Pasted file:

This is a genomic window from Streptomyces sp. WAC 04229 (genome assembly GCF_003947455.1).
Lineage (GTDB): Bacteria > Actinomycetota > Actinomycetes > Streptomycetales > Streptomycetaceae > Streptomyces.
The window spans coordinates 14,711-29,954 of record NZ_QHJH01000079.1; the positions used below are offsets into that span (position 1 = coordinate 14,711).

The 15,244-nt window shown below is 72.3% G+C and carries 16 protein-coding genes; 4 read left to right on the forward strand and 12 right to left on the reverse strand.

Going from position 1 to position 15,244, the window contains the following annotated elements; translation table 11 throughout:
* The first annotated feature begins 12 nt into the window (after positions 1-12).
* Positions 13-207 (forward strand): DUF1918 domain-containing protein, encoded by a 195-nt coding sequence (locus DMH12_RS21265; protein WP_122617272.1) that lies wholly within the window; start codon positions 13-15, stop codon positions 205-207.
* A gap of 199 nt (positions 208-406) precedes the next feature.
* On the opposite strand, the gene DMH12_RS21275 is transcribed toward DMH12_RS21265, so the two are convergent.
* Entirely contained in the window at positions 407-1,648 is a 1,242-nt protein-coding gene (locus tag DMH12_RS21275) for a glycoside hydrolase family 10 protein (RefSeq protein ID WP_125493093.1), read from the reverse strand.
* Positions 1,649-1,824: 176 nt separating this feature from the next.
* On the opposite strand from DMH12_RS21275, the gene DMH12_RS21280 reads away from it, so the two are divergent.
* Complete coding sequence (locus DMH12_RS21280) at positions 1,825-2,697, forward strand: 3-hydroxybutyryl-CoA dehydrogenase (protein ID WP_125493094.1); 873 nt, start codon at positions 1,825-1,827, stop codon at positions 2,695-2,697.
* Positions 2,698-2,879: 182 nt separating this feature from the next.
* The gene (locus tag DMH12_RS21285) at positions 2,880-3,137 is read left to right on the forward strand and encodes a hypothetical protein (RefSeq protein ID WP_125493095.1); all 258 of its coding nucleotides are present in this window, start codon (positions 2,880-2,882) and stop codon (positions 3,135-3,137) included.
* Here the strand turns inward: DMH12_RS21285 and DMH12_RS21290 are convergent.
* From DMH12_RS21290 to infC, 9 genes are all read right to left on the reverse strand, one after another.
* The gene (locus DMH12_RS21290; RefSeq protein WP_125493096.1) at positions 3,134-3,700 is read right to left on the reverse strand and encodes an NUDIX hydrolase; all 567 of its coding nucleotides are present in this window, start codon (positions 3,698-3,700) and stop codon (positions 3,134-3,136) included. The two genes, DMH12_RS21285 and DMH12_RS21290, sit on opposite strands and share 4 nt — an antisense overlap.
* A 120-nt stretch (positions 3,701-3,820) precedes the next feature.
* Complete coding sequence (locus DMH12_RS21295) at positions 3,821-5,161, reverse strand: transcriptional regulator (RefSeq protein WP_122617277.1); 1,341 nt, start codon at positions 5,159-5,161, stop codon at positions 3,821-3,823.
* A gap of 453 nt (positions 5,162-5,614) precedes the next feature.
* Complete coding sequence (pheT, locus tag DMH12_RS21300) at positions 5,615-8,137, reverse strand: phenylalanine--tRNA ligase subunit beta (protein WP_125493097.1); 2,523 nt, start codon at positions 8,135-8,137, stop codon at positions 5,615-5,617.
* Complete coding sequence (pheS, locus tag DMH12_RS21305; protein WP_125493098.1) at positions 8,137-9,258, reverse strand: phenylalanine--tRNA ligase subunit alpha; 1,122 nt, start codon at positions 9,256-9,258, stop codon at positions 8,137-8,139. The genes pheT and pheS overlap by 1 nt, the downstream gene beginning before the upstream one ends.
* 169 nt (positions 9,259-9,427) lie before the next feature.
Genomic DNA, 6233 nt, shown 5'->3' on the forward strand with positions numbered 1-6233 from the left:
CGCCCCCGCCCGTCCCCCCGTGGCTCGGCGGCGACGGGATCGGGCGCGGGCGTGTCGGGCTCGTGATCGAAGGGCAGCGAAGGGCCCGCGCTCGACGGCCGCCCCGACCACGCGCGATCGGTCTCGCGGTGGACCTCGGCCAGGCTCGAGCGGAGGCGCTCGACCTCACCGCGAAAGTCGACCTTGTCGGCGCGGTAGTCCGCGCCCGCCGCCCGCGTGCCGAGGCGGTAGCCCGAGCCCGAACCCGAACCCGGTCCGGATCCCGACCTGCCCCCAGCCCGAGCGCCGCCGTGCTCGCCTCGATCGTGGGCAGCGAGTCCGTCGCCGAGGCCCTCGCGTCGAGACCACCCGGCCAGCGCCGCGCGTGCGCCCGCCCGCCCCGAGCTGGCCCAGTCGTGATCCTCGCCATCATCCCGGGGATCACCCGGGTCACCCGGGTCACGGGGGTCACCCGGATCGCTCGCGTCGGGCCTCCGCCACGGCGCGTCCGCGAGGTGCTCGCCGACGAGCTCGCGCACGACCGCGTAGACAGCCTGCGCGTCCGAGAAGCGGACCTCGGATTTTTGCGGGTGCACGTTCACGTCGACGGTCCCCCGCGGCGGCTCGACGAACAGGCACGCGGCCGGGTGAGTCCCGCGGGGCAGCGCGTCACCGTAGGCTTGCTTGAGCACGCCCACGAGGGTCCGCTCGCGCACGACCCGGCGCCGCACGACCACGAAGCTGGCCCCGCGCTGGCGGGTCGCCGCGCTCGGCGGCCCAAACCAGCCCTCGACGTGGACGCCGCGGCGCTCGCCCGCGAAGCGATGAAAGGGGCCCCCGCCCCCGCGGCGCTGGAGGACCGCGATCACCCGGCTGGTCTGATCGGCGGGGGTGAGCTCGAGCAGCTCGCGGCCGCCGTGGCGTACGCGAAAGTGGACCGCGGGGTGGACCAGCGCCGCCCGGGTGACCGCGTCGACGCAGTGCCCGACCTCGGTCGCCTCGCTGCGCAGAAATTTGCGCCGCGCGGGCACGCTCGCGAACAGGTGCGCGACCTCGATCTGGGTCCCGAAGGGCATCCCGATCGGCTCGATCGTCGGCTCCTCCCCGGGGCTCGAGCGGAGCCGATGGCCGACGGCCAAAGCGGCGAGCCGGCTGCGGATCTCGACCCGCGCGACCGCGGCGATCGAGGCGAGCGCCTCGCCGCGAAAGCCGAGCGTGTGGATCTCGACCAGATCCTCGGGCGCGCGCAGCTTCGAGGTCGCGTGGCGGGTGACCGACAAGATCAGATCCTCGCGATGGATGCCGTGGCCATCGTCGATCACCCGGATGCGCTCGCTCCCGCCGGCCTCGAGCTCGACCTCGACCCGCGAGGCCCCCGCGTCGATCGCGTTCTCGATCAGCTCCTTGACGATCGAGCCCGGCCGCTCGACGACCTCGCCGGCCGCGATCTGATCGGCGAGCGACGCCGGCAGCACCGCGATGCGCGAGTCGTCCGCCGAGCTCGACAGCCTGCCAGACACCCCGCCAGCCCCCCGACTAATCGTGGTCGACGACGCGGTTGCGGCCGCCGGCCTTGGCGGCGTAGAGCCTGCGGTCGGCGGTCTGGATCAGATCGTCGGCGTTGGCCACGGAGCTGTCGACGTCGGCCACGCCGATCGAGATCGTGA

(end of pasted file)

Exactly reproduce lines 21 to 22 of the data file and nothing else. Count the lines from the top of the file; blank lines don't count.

* A gap of 453 nt (positions 5,162-5,614) precedes the next feature.
* Complete coding sequence (pheT, locus tag DMH12_RS21300) at positions 5,615-8,137, reverse strand: phenylalanine--tRNA ligase subunit beta (protein WP_125493097.1); 2,523 nt, start codon at positions 8,135-8,137, stop codon at positions 5,615-5,617.